Gold set to glitter in the long-term

Kishore Narne | Updated on January 22, 2018 Published on November 12, 2015


The yellow metal looks attractive with a 2-year horizon

Gold is likely to attract more attention in the coming months as global markets brace themselves for a Fed rate hike after a decade. We believe that the Fed is on course to hike rates in December unless US data falters considerably from here on.

On the other hand, central banks globally remain accommodative as the PBoC (People’s Bank of China) cut rates for the sixth time in a year while the ECB (European Central Bank) hinted about expanding its asset purchases from the current €60 billion a month to boost inflation and revive growth.

This situation makes things little more complicated for gold as it throws open diversified economic perspectives and consumers will show very different behaviours depending on the place they are in.

While, investors in the US may see gold as unattractive, in countries such as Malaysia, Indonesia, Brazil, Turkey Russia, and South Africa, which are facing a currency meltdown and with domestic equity markets in a shambles, there could be investor interest.

From the Indian perspective, we have seen increased interest whenever domestic prices hit close to ₹25,000, which was evident in the July and August import numbers. After prices started to fall sharply in July, Indian demand picked up, with imports in July surging to 89.4 tonnes, nearly doubling last year.

But the ongoing festive season doesn’t seem to be doing well on gold purchases and the initial reports show that the demand this season is some 15-20 per cent lower than the previous year. Above that the possibility of a reduction in import duty in the coming future could deter buyers and push their purchases well into next year.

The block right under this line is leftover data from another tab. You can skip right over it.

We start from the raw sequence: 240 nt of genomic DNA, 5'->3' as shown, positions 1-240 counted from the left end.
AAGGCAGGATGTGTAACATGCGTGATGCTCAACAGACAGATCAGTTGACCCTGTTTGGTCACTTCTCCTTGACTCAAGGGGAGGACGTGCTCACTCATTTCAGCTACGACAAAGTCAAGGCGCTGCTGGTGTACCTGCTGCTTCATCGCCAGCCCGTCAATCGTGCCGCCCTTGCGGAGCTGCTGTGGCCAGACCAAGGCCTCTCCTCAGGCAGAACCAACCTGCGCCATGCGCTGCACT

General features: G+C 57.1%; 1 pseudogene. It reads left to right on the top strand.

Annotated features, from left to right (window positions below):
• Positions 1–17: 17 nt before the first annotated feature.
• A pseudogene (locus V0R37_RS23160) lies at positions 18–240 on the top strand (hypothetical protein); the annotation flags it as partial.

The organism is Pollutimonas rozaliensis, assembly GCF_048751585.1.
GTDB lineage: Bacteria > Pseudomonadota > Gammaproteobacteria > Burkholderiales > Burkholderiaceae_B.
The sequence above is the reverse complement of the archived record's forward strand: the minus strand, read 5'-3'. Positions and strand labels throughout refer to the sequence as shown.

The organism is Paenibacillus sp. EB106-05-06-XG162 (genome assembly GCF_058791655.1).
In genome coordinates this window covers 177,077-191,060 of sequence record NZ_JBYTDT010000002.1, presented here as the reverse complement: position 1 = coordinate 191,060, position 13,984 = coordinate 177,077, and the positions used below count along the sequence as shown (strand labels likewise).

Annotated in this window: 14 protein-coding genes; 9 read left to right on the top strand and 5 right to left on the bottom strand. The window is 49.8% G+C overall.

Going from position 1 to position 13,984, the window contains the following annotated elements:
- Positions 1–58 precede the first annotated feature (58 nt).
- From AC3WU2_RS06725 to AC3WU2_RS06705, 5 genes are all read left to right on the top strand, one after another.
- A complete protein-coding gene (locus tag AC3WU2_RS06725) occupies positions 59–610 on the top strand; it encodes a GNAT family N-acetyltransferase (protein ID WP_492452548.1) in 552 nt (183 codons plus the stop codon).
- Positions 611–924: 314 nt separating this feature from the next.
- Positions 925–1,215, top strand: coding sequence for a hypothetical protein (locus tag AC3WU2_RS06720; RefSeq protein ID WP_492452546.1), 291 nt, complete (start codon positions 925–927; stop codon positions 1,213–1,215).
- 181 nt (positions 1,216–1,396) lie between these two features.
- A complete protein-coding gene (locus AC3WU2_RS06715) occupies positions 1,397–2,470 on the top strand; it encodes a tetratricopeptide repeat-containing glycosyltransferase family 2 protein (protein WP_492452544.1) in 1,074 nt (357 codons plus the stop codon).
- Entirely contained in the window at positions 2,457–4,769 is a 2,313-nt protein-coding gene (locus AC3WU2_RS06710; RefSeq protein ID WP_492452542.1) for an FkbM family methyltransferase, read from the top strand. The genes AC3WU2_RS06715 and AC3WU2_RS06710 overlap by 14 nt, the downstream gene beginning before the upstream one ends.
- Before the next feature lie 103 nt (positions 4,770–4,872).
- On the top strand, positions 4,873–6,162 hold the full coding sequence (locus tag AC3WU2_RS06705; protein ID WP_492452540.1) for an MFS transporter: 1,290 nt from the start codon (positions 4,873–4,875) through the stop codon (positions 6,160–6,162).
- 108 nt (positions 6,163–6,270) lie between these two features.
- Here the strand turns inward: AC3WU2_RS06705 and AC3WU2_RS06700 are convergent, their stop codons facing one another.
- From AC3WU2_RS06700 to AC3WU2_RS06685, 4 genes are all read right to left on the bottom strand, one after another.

Checking imports

Over and above that the government of India has initiated many steps to dent gold imports on a sustainable basis with long-term objectives.

The Sovereign Gold Bond Scheme is expected to garner a decent chunk of incremental investment demand growth as it offers annual interest at 2.75 per cent.

Secondly, the gold deposit scheme is also an interest bearing instrument aimed at creating supply of gold from the vast domestic holdings of gold, which could take off some charm from the imports.

While, it is too early to gauge the success of these schemes in a country of gold lovers, they certainly have potential to channel some of the large quantities of gold lying with temples and trusts. So there’s a lot riding on Indian demand for international gold prices and it doesn’t seem very bright.

Fed rate hike

Looking ahead, the Fed rate hike is negative for gold but the gold is already positioned for the current one, and the further direction will be determined by how hawkish the Fed could be and we feel that there will be a long pause between the first rate hike and the second consecutive one, which means gold is unlikely to fall sharply on a sustained basis though a knee-jerk fall cannot be ruled out after the hike.

Inflationary pressures created by falling emerging market currencies and a possible revival in prices of some commodities should bring the lustre back to gold towards the next year-end.

Price-wise, we believe that current circumstances will limit the downside at $1,030-1,000 an ounce even if the Fed hikes in December. In the Indian context, the rupee has weakened progressively over the past couple of months, which is supportive for domestic prices.

This means the short term remains uncertain with possibilities of another round of weakness in early 2016. But over the longer term, with a two-year perspective, gold looks very attractive in rupee terms.

Long-term investors in domestic markets should look at accumulating gold on dips towards the 24,500 level as the base case scenario with provision to average towards 22,500 in the worst case scenario (with import duty coming down to 2 per cent), and upside potential of 28,500 as base case targets and 30,500 as best case for end-2016.

The writer is Associate Director, Head-Commodity & Currency, Motilal Oswal Commodities. Views are personal.

Published on November 12, 2015
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